2. Try using a directional microphone instead of an omnidirectional. Directional microphones have two openings, one in front and one in back by the solder pads. I find I get much better results by installing a directional mic such that the front (where you normally speak into the mic) is inside the tube, with the port on the back of the microphone out in open air.

Actually, I don't use a stethoscope in my experiments. A simple plastic shell with a hole in it for the microphone works very well. What I've used for this is a plastic cap like you would use to close one end of a plastic water line. I had some laying around that are about 2" in diameter, and they work well.

I find that a directional electret microphone installed in a platic cap as described works well enough that I can capture heart sounds using nothing more than a PC or smartphone with no additional electronics - I can then do filtering, recording, or other processing digitally.
The PC soundcard has a 20dB boost on the mic input, but the smartphones don't. Since the cards use 16Bit sampling, you have plenty of headroom to digitally amplify the signal even without using the boost. If you resample from 44100 down to 400 or so, then you could probably gain the equivalent of a few bits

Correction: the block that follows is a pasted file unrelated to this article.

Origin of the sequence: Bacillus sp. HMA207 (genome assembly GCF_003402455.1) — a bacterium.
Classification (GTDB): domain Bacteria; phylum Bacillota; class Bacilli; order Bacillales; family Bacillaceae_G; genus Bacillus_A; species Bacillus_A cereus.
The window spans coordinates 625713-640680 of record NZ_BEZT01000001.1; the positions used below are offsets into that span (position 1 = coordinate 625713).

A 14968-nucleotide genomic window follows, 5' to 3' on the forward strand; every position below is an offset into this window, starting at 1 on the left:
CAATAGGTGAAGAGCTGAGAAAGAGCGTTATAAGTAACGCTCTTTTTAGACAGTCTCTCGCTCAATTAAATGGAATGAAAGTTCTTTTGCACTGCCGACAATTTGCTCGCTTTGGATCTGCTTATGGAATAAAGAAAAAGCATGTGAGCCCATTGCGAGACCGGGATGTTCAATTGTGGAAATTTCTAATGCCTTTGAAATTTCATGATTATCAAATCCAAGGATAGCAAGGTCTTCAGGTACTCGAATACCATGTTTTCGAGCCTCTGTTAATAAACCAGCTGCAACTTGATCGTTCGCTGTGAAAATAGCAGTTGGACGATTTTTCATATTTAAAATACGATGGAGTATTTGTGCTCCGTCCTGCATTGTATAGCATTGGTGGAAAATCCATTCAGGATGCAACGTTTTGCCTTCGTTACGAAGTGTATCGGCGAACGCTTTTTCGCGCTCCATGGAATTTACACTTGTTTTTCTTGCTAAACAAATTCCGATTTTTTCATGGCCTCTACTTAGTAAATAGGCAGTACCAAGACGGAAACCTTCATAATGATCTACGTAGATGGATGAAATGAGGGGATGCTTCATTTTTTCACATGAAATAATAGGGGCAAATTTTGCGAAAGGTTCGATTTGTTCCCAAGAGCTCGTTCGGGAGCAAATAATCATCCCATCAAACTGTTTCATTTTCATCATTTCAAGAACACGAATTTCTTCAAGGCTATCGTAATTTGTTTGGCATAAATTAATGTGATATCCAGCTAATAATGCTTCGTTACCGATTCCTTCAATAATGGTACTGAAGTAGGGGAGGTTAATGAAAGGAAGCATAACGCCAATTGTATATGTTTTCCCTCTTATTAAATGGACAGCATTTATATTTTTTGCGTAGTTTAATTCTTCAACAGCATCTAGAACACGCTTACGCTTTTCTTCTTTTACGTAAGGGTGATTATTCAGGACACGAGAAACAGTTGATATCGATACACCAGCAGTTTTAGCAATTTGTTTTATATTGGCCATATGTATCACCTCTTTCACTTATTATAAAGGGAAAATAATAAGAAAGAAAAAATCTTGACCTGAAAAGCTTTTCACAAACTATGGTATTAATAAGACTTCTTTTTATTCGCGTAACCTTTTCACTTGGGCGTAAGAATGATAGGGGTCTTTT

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A link to the mic would help. I'm confused by R5 and R38. (as PkP asked.) And your coupling cap C4 looks small. There will be an RC high pass made by C4 and R38//R5. That's about ~1kHz so you are losing signal there. So I'd make both bias resistor and C4 bigger. (and tell us what R5 is all about?) Do you have a 'scope and function generator? One way to look at the frequency response of your circuit is to disconnect the mic and feed a small signal into the input. (Or use a spice simulation.) I might try a higher order LP filter at perhaps a lower frequency. (What frequencies are you interested in?) ... and maybe even another gain stage. Get rid of as much of the "out of band" noise as you can before you put the signal into your DSP.